Although the big picture when reducing added sugars is to work on making small steps and changes that will gradually make your diet healthier, it is good to have a goal in mind. The 2015-2020 Dietary Guidelines for Americans recommends that less than 10 percent of total daily calories should come from added sugars. That translates to about 9 teaspoons, 150 calories or 36 grams of added sugar per day if you are following a 1,500 calorie diet. These numbers do fluctuate and the full recommendations can be found below.

Remember that these guidelines do not include naturally occurring sugars found in fruits, vegetables, whole grains or dairy products. Instead, they pertain only to sugars you add to foods and drinks or during the processing of foods (for example: maple syrup in oatmeal, or corn syrup added to a granola bar).

Now that you know the daily recommendations, take an inventory of the added sugars in your diet. If you find that you are over the daily limit, try making small changes to gradually decrease the amount you have per day.

WEEKLY TIP: Sugar-sweetened beverages often have upwards of 10+ grams of sugar per serving. Try swapping your sugar-sweetened beverages for plain or sparkling water flavored with mint, citrus, lemon or a splash of 100 percent fruit juice. This will decrease the amount of added sugar in your diet significantly.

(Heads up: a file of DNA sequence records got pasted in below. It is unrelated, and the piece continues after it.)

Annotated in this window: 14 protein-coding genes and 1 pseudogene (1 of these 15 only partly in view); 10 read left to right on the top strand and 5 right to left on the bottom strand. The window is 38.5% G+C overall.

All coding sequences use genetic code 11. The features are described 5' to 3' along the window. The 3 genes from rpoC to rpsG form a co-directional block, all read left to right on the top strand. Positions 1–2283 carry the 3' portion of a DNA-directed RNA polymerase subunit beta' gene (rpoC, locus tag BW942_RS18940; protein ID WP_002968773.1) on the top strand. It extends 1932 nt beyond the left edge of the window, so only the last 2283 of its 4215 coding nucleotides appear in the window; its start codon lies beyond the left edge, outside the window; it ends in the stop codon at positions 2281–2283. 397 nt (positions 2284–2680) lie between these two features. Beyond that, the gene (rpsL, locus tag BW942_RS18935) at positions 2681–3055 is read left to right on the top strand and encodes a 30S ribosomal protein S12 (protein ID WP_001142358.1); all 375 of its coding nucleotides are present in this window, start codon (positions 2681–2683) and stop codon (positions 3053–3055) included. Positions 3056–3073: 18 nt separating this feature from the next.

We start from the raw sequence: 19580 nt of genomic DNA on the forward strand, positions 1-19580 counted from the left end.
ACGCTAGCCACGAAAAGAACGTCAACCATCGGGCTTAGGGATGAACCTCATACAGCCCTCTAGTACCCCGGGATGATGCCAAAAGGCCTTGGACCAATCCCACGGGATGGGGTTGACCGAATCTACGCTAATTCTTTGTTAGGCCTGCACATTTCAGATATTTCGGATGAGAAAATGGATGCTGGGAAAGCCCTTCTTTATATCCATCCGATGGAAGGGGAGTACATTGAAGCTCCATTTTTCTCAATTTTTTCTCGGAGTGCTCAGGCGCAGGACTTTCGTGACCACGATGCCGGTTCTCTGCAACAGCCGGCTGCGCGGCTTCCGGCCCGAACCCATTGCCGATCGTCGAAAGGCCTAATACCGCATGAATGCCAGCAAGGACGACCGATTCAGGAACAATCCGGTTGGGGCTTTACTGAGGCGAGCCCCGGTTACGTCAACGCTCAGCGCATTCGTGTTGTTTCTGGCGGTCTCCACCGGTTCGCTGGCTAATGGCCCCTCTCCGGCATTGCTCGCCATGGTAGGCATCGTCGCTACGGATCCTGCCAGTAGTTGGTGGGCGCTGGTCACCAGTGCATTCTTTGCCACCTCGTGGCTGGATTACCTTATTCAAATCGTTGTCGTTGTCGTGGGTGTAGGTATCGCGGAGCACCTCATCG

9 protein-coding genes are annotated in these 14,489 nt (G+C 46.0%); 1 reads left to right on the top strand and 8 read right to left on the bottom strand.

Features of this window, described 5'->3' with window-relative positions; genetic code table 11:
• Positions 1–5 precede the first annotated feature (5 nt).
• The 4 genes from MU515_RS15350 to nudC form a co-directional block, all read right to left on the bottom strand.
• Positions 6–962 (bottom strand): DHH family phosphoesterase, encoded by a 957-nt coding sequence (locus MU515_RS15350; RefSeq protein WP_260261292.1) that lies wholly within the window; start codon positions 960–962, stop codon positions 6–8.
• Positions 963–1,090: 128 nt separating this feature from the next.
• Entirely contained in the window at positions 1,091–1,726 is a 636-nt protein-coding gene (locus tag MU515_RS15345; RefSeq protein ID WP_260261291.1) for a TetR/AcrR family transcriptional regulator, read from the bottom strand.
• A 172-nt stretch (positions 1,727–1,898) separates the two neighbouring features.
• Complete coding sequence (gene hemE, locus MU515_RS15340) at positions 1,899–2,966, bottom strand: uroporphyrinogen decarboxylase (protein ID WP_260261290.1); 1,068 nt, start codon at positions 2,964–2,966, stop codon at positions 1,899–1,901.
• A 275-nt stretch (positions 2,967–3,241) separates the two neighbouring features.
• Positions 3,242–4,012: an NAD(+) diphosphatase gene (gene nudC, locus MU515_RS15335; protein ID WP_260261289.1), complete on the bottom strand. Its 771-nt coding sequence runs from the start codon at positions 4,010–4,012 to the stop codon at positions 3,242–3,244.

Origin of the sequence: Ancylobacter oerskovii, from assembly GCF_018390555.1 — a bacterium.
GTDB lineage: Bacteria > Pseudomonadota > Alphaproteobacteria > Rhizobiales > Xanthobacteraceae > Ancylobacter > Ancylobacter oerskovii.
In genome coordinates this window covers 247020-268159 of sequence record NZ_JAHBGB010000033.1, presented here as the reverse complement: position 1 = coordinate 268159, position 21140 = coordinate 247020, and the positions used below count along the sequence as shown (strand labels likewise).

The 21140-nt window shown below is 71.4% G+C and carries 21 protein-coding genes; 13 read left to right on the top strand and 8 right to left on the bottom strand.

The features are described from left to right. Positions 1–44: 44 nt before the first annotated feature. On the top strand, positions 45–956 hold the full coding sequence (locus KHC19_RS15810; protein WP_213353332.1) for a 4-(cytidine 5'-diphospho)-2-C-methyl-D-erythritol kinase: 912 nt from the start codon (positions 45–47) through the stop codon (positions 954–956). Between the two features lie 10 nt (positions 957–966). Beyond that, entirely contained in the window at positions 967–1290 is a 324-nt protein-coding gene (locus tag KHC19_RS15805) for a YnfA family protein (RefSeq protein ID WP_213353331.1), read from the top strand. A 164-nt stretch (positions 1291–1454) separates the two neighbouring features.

In addition to sugary beverages, sugar is often added to tea and coffee. Try reducing the added sugars (yes, including honey or maple syrup) in these beverages. If you add four teaspoons to your drink, try adding three and then two and so on. You may hardly notice a difference!

WEEKLY RECIPE: This week brings you a recipe for homemade marinara sauce with limited ingredients. The same recipe is attached so that you can print it to have at home.

Homemade Marinara Sauce

Store bought marina sauce can contain up to 10 grams of sugar per serving. This recipe uses shredded carrot to add natural sweetness in order cut the acidity of the tomatoes and to reduce the amount of added sugar in your diet. For added nutrition, try adding any of your favorite vegetables such as shredded zucchini or chopped peppers.
6
  • 1Tbspolive oil
  • 1medium yellow onion, chopped
  • 1large carrot, peeled and grated
  • 2celery stalks, chopped
  • 3cloves garlic, minced
  • 228-oz cans crushed tomatoes
  • 1tspeach; dried basil, oregano and parsley
  1. Add olive oil to large pot and sauté chopped onion, celery and garlic on medium heat for 4-5 minutes.
  2. Add crushed tomatoes, shredded carrot and dried herbs.
  3. Reduce heat and let simmer for 20-30 minutes.
  4. Add salt and pepper and/or additional spices to taste.
  5. Optional: Use an immersion blender if a smooth consistency is desired. This can be useful when using the sauce for pizza or serving the sauce to kids.
  6. Serve and enjoy!
TrialandEater.com
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Get more recipes from the UVM Medical Center. View our Recipe Collection by clicking here. 

Bridget Shea, RD, is a clinical dietitian at The University of Vermont Medical Center.

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